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Project Snicket, Colortune

One tool I forgot to mention in my last post about tuning, was the Gunson Colortune.

In a world where everything is digital, with sensors and readouts, it’s fun to be learning how it was all done back before all this.

The Gunson Colortune was basically an analogue, visual, Air to Fuel Ratio display. These days you would use a Lambda, or O2 sensor to detect the AFR, but they didn’t have them back then (or if they did, they must have been crazy dollars).

The Colortune is, for lack of a more technical description, a see-through spark plug.

This allows you to see into the cylinder, and see what the combustion flame looks like.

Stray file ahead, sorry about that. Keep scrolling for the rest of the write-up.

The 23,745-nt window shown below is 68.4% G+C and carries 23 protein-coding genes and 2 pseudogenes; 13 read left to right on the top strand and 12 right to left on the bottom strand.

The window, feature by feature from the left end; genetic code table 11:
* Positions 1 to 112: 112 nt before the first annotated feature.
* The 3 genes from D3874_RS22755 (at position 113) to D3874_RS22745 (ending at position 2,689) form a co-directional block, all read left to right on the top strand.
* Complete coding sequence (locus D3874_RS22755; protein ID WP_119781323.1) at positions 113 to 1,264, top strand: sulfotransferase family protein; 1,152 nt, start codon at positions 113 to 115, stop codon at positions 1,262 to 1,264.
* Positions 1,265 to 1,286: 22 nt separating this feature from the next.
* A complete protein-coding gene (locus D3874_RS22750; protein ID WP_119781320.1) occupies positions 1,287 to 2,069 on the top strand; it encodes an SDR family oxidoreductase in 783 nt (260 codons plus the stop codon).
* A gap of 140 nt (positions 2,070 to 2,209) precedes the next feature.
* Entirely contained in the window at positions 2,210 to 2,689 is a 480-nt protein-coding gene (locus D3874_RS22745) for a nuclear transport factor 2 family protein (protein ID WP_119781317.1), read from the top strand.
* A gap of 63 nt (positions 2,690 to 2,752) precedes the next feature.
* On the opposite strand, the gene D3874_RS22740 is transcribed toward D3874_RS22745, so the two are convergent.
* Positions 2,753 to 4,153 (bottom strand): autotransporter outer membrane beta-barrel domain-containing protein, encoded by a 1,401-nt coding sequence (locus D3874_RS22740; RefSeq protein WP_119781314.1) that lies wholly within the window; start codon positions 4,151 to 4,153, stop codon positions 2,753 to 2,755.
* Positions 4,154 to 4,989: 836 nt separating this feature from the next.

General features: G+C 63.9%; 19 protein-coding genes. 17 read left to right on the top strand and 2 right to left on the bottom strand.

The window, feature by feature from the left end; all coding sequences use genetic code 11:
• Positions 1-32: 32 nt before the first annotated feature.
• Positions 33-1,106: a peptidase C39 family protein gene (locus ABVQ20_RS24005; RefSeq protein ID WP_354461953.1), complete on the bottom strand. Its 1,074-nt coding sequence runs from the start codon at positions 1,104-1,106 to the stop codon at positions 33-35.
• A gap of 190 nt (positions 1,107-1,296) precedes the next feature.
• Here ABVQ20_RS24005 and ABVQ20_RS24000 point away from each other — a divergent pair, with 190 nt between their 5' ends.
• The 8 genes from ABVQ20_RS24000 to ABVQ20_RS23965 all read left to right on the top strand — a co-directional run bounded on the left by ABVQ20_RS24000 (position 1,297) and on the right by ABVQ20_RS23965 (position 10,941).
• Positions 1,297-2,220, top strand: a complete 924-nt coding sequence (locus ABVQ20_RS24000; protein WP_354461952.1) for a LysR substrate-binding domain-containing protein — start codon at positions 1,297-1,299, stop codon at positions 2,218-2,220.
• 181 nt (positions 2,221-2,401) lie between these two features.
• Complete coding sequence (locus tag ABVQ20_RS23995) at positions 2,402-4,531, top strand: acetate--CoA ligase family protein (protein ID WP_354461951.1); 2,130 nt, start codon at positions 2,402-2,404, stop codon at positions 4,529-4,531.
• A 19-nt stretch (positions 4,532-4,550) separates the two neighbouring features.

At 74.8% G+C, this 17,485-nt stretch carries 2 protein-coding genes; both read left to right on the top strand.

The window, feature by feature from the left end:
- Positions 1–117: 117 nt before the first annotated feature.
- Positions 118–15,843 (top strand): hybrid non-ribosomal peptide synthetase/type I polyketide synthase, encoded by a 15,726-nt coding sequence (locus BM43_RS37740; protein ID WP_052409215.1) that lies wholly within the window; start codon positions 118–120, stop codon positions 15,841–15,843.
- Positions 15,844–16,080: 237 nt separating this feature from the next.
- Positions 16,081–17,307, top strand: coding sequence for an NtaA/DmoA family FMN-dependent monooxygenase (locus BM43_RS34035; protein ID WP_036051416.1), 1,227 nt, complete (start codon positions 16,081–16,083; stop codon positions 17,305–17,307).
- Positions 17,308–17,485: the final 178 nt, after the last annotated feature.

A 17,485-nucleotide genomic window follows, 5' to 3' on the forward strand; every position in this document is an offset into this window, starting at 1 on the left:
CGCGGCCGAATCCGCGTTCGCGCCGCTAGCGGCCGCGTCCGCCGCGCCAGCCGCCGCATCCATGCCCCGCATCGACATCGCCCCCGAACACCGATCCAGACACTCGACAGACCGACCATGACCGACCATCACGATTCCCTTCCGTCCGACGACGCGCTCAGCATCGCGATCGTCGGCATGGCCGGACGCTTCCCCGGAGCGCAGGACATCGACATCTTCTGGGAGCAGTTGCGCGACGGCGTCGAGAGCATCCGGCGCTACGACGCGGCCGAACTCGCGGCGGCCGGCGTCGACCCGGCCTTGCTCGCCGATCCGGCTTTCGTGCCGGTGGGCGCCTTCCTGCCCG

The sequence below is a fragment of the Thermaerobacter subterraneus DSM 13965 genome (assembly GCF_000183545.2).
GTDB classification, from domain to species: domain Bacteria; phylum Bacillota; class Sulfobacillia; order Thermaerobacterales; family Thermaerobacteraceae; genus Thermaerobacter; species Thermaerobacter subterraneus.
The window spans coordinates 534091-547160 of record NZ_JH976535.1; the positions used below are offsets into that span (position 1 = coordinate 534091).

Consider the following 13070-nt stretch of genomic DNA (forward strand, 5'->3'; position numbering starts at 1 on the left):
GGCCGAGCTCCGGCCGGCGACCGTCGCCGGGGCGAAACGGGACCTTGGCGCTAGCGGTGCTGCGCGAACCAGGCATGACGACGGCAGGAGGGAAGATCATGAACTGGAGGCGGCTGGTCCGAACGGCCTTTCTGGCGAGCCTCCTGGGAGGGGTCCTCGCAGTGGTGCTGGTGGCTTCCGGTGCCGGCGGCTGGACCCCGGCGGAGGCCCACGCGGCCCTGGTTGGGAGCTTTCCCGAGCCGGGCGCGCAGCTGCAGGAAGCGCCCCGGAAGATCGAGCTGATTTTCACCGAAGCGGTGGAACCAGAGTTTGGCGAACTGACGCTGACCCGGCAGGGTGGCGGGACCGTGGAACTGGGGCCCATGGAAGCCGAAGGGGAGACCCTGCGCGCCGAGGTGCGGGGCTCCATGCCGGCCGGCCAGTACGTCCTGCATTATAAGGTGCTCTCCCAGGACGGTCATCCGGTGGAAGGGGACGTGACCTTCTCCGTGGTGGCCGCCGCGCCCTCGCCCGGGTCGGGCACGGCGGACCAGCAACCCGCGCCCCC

You screw it into the cylinder in place of the normal 14mm spark plug, connect an extension and connect the ignition lead to that. The kit also has a periscope sort of mirror device to make it easier to see in awkward spaces

If the cylinder is burning lean, the flame will be a pale blue/white. Like this (oops)

Perfect is a dark blue

And rich is orange

I picked up a Colortune from an awesome member of a forum I’m on, and set it up when I was changing the jet adjustment on the carb. I started with a very light blue since the mixture was very lean, and now I’m on the edge of dark blue and orange. If I lean the mixture out a little it’ll be a solid dark blue.

There is a lot that can be learned from looking at how the flame reacts to different situations. This is the instructions for the Colortune that identify what could be causing different issues

It’s a pretty cool little tool, and I will continue to use it when playing with old cars. I may even try it on Tess at some point.

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